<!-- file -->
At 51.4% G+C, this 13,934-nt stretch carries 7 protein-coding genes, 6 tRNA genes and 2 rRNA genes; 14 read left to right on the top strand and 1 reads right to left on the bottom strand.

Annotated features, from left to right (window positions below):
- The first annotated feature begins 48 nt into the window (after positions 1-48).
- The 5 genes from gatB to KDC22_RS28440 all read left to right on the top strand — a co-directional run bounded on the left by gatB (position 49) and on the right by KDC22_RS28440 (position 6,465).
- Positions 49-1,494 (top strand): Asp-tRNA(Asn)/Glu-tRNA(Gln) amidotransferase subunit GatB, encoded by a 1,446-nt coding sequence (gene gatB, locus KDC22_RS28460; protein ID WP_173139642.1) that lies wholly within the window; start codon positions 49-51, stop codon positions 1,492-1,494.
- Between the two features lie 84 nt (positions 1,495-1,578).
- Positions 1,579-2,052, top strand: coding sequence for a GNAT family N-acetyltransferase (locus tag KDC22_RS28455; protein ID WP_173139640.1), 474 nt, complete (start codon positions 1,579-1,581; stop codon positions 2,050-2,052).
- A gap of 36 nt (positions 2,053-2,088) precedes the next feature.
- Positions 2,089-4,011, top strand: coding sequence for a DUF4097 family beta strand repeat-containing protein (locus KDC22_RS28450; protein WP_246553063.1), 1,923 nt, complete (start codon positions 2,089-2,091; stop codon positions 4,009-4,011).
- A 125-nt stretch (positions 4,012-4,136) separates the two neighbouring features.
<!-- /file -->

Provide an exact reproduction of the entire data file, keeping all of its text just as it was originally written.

At 51.4% G+C, this 13,934-nt stretch carries 7 protein-coding genes, 6 tRNA genes and 2 rRNA genes; 14 read left to right on the top strand and 1 reads right to left on the bottom strand.

Annotated features, from left to right (window positions below):
- The first annotated feature begins 48 nt into the window (after positions 1-48).
- The 5 genes from gatB to KDC22_RS28440 all read left to right on the top strand — a co-directional run bounded on the left by gatB (position 49) and on the right by KDC22_RS28440 (position 6,465).
- Positions 49-1,494 (top strand): Asp-tRNA(Asn)/Glu-tRNA(Gln) amidotransferase subunit GatB, encoded by a 1,446-nt coding sequence (gene gatB, locus KDC22_RS28460; protein ID WP_173139642.1) that lies wholly within the window; start codon positions 49-51, stop codon positions 1,492-1,494.
- Between the two features lie 84 nt (positions 1,495-1,578).
- Positions 1,579-2,052, top strand: coding sequence for a GNAT family N-acetyltransferase (locus tag KDC22_RS28455; protein ID WP_173139640.1), 474 nt, complete (start codon positions 1,579-1,581; stop codon positions 2,050-2,052).
- A gap of 36 nt (positions 2,053-2,088) precedes the next feature.
- Positions 2,089-4,011, top strand: coding sequence for a DUF4097 family beta strand repeat-containing protein (locus KDC22_RS28450; protein WP_246553063.1), 1,923 nt, complete (start codon positions 2,089-2,091; stop codon positions 4,009-4,011).
- A 125-nt stretch (positions 4,012-4,136) separates the two neighbouring features.